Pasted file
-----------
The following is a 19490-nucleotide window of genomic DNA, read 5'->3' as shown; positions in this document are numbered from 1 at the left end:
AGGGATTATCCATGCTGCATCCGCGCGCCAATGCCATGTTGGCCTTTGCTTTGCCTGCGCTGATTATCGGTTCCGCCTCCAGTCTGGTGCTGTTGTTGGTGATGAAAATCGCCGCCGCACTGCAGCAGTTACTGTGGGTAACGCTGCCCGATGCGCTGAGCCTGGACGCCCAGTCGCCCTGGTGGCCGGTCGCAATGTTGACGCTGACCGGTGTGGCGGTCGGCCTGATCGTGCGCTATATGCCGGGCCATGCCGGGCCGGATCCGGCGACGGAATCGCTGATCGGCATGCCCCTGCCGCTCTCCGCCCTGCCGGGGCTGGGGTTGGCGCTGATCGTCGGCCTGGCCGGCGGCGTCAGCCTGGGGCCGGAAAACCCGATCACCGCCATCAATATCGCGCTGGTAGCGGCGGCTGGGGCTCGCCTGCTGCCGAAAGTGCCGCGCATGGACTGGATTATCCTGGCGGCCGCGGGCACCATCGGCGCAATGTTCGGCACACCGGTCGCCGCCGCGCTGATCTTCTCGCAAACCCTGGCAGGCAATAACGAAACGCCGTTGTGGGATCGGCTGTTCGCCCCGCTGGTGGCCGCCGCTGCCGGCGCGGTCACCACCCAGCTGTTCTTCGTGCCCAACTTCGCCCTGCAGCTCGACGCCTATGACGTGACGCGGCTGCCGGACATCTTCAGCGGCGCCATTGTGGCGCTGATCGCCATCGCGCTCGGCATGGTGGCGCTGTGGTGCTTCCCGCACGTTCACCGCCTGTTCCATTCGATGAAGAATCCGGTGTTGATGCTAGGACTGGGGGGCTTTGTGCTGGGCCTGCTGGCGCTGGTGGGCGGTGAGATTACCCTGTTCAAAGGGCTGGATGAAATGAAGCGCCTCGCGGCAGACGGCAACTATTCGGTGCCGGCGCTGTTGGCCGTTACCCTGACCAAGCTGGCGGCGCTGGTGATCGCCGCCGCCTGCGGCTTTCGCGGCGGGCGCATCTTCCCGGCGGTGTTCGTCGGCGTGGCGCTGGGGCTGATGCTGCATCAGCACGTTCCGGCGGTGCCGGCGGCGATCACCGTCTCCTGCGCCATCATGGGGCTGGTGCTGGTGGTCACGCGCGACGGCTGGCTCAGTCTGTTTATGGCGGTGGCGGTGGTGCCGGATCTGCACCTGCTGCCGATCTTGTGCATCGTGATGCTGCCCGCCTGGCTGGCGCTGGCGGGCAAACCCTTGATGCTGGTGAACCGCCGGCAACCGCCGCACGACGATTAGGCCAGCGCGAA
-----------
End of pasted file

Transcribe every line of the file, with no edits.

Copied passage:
The following is a 19490-nucleotide window of genomic DNA, read 5'->3' as shown; positions in this document are numbered from 1 at the left end:
AGGGATTATCCATGCTGCATCCGCGCGCCAATGCCATGTTGGCCTTTGCTTTGCCTGCGCTGATTATCGGTTCCGCCTCCAGTCTGGTGCTGTTGTTGGTGATGAAAATCGCCGCCGCACTGCAGCAGTTACTGTGGGTAACGCTGCCCGATGCGCTGAGCCTGGACGCCCAGTCGCCCTGGTGGCCGGTCGCAATGTTGACGCTGACCGGTGTGGCGGTCGGCCTGATCGTGCGCTATATGCCGGGCCATGCCGGGCCGGATCCGGCGACGGAATCGCTGATCGGCATGCCCCTGCCGCTCTCCGCCCTGCCGGGGCTGGGGTTGGCGCTGATCGTCGGCCTGGCCGGCGGCGTCAGCCTGGGGCCGGAAAACCCGATCACCGCCATCAATATCGCGCTGGTAGCGGCGGCTGGGGCTCGCCTGCTGCCGAAAGTGCCGCGCATGGACTGGATTATCCTGGCGGCCGCGGGCACCATCGGCGCAATGTTCGGCACACCGGTCGCCGCCGCGCTGATCTTCTCGCAAACCCTGGCAGGCAATAACGAAACGCCGTTGTGGGATCGGCTGTTCGCCCCGCTGGTGGCCGCCGCTGCCGGCGCGGTCACCACCCAGCTGTTCTTCGTGCCCAACTTCGCCCTGCAGCTCGACGCCTATGACGTGACGCGGCTGCCGGACATCTTCAGCGGCGCCATTGTGGCGCTGATCGCCATCGCGCTCGGCATGGTGGCGCTGTGGTGCTTCCCGCACGTTCACCGCCTGTTCCATTCGATGAAGAATCCGGTGTTGATGCTAGGACTGGGGGGCTTTGTGCTGGGCCTGCTGGCGCTGGTGGGCGGTGAGATTACCCTGTTCAAAGGGCTGGATGAAATGAAGCGCCTCGCGGCAGACGGCAACTATTCGGTGCCGGCGCTGTTGGCCGTTACCCTGACCAAGCTGGCGGCGCTGGTGATCGCCGCCGCCTGCGGCTTTCGCGGCGGGCGCATCTTCCCGGCGGTGTTCGTCGGCGTGGCGCTGGGGCTGATGCTGCATCAGCACGTTCCGGCGGTGCCGGCGGCGATCACCGTCTCCTGCGCCATCATGGGGCTGGTGCTGGTGGTCACGCGCGACGGCTGGCTCAGTCTGTTTATGGCGGTGGCGGTGGTGCCGGATCTGCACCTGCTGCCGATCTTGTGCATCGTGATGCTGCCCGCCTGGCTGGCGCTGGCGGGCAAACCCTTGATGCTGGTGAACCGCCGGCAACCGCCGCACGACGATTAGGCCAGCGCGAA